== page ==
A police officer and a firefighter were both taken to hospital with hypothermia-related symptoms after they helped rescue a dog that fell through the ice at Grenadier Pond on Saturday afternoon.

Toronto Fire Captain Michael Westwood says that emergency crews were notified at around 12:30 p.m. after the 16-month-old dog Whistler first fell through the ice.

Westwood said that the owner was crawling on the ice attempting to pull Whistler from the frigid waters when crews first arrived on scene.

At that point, police officer Mathew Abramovitz ensured the owner was out of the water and then went out on the ice attempting to rescue the dog.

After the rescue, Abramovitz told CP24 that he has warmed up and is now feeling better.

“We arrived on scene and we saw the owner of the dog – we saw the dog also in the water,” Abramovitz said “The owner was trying to make his way to the dog and we were able to safely call the owner back because it was a dangerous situation – the ice was thin.”

Abramovitz said that Whistler had been in the water for about 10 minutes before they were able to complete the rescue.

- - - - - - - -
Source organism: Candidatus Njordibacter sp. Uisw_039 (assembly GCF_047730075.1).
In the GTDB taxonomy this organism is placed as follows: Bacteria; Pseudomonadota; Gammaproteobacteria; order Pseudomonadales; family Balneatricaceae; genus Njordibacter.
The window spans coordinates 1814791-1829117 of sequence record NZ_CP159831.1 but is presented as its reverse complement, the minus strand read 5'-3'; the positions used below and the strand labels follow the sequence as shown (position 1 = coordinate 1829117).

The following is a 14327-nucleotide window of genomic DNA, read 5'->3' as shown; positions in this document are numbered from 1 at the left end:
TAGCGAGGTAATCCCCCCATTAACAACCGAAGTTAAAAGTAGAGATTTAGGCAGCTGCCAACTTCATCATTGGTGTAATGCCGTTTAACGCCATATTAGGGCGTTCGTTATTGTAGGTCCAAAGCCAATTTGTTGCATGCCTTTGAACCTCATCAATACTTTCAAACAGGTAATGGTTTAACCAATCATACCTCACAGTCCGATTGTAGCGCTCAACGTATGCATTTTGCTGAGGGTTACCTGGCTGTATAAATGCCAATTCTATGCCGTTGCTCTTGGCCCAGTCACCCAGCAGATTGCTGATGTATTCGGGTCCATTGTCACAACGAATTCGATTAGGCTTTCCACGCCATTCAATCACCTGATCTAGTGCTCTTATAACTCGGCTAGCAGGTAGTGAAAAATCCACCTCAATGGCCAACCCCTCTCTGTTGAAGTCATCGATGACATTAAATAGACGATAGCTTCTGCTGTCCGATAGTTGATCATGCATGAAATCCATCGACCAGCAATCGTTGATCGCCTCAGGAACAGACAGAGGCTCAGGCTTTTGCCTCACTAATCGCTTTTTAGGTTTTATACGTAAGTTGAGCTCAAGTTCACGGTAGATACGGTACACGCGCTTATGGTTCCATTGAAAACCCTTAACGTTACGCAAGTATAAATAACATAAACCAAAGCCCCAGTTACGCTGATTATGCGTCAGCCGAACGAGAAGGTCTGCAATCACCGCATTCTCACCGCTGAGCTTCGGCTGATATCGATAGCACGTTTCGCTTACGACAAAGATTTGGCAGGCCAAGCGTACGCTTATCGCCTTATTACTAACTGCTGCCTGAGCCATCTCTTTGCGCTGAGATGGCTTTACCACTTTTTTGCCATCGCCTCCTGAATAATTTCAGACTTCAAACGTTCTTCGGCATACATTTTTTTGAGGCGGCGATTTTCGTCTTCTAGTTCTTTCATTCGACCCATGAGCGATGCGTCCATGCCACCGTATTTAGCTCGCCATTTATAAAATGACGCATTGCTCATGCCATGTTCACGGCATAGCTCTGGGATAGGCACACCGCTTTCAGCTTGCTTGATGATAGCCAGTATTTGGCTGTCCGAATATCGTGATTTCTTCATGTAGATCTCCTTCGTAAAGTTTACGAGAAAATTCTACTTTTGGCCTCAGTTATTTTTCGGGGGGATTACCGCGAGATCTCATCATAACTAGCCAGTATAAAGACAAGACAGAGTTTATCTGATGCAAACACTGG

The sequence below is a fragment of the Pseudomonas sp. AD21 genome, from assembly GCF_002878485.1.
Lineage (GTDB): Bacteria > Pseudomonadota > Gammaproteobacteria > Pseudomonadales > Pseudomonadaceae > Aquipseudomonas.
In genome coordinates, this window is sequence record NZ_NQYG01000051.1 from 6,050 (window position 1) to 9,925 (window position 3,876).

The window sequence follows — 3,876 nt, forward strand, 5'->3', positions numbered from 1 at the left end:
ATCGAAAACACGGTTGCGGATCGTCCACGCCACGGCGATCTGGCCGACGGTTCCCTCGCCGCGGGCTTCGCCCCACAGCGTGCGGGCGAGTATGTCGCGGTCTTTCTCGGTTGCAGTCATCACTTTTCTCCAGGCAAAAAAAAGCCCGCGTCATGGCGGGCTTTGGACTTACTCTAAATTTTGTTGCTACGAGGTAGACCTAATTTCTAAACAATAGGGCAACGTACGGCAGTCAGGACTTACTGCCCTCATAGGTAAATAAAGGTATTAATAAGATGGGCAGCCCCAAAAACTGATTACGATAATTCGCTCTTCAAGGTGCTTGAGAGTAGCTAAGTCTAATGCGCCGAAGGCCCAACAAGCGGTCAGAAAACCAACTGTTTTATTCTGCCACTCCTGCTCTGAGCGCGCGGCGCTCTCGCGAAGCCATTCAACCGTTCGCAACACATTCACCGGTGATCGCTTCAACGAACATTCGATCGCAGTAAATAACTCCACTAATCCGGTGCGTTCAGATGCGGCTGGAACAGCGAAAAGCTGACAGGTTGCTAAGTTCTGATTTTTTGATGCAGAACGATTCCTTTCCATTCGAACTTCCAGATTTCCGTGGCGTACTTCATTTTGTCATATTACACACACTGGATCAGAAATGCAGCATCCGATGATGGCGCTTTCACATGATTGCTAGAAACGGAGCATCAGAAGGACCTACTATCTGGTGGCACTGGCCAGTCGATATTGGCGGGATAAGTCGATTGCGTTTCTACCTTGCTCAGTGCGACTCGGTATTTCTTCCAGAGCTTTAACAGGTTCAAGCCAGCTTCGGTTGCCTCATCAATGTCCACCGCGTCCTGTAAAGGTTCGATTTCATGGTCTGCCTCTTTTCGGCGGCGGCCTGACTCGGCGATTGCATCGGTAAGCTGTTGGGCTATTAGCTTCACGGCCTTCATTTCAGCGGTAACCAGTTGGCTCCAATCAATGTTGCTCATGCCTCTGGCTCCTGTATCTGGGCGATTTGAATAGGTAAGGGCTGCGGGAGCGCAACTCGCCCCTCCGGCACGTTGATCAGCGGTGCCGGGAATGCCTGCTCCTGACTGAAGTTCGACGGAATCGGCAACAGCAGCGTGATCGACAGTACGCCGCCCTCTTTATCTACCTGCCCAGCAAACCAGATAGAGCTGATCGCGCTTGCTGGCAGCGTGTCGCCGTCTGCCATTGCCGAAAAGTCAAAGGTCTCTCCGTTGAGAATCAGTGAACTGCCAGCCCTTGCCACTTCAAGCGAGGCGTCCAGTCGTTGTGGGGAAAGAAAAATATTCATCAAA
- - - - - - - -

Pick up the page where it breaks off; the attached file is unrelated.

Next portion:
“You could see that (the dog) was showing signs of fatigue and at one point it stopped swimming and it was at that point that we made the decision to get the proper safety equipment and go in and save the dog.”

Abramovitz then used a life-saving poll that the dog was able to bite onto. However, Westwood said that Abramovitz then had to be rescued by firefighters after he ended up submerged in the water himself.

Soon after, a Toronto firefighter came to help the officer and the dog, but subsequently fell in the water too.

Eventually the firefighter, police officer and dog were able to escape the pond. All parties were out of the water by about 12:55 p.m., Westwood said.

The police officer, the firefighter and the owner of the dog were then taken to hospital amid concerns about possible hypothermia but have since been discharged.

After this incident, Toronto police is reminding people to watch out for signs warning people of how thin the ice can get during a thawing period.